RALEIGH – The North Carolina Republican Party voted unanimously on Monday, Feb. 15 to censure Sen. Richard Burr following his vote to convict former President Donald Trump of impeachment two days earlier.
Burr, a three-term Republican, was one of seven Republican senators to join all 50 Democrats in convicting Trump of the single charge of incitement of insurrection.
In a statement, the members of the state’s central committee said,
“Tonight, the North Carolina Republican Party Central Committee voted unanimously to censure Senator Richard Burr for his vote to convict former President Trump in the impeachment trial which he declared to be unconstitutional.
The NCGOP agrees with the strong majority of Republicans in both the U.S. House of Representatives and Senate that the Democrat-led attempt to impeach a former President lies outside the United States Constitution.
Now that the Senate has voted to acquit President Trump, we hope that Democrats will set aside their divisive partisan agenda and focus on the American priorities of tackling the COVID-19 pandemic, safely reopening schools and restarting the economy.”
The central committee is composed of activists from each of the state’s 13 Congressional districts as well as the state party’s leadership, auxiliary club chairs, and other prominent activists.
Shortly after the NCGOP’s announcement, Sen. Burr said, “It is truly a sad day for North Carolina Republicans. My party’s leadership has chosen loyalty to one man over the core principles of the Republican Party and the founders of our great nation.”
Trump won the state’s 15 electoral votes in both 2016 and 2020.
On Sunday, Feb. 14, South Carolina Sen. Lindsey Graham said in an interview on Fox News Sunday, “My friend Richard Burr just made Lara Trump almost the certain nominee for the senate seat in North Carolina to replace him if she runs,” another sign of displeasure over Burr’s vote.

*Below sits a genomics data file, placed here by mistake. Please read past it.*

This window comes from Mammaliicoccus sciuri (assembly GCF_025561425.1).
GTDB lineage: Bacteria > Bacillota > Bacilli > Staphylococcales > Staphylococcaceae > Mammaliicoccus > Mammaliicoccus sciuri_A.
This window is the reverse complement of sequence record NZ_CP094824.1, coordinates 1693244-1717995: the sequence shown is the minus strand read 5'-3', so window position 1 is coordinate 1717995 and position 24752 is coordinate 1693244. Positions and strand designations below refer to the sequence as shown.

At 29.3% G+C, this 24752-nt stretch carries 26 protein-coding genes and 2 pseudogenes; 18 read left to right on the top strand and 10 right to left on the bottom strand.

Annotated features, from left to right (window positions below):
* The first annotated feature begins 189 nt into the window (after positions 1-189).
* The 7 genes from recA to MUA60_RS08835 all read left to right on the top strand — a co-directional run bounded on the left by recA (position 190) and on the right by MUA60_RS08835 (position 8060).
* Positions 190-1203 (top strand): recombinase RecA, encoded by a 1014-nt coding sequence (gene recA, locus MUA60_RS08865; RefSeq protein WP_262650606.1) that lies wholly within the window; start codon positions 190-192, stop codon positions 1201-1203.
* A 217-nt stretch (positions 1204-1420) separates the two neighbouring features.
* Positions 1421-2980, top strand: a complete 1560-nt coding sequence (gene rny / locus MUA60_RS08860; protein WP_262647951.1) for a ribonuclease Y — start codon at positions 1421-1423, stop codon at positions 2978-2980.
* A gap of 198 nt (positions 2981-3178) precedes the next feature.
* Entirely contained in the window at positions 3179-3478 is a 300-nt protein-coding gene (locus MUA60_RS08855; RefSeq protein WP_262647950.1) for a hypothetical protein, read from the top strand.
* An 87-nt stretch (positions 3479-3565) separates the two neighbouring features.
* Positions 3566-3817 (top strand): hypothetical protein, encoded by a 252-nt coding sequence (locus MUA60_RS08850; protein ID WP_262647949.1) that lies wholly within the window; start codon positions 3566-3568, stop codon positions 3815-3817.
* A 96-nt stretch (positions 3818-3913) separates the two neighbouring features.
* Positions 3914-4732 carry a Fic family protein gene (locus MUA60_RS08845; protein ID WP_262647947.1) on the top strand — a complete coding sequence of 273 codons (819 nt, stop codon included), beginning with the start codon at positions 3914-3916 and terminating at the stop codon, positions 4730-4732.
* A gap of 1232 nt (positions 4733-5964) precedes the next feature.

In a statement, Burr said, “I have listened to the arguments presented by both sides and considered the facts. The facts are clear. When this process started, I believed that it was unconstitutional to impeach a president who was no longer in office. I still believe that to be the case. However, the Senate is an institution based on precedent, and given that the majority in the Senate voted to proceed with this trial, the question of constitutionality is now established precedent.”
Sen. Burr continued, “As an impartial juror, my role is to determine whether House managers have sufficiently made the case for the article of impeachment against President Trump. The evidence is compelling that President Trump is guilty of inciting an insurrection against a coequal branch of government and that the charge rises to the level of high Crimes and Misdemeanors. Therefore, I have voted to convict.”
Burr finished, saying, “I do not make this decision lightly, but I believe it is necessary. By what he did and by what he did not do, President Trump violated his oath of office to preserve, protect, and defend the Constitution of the United States.”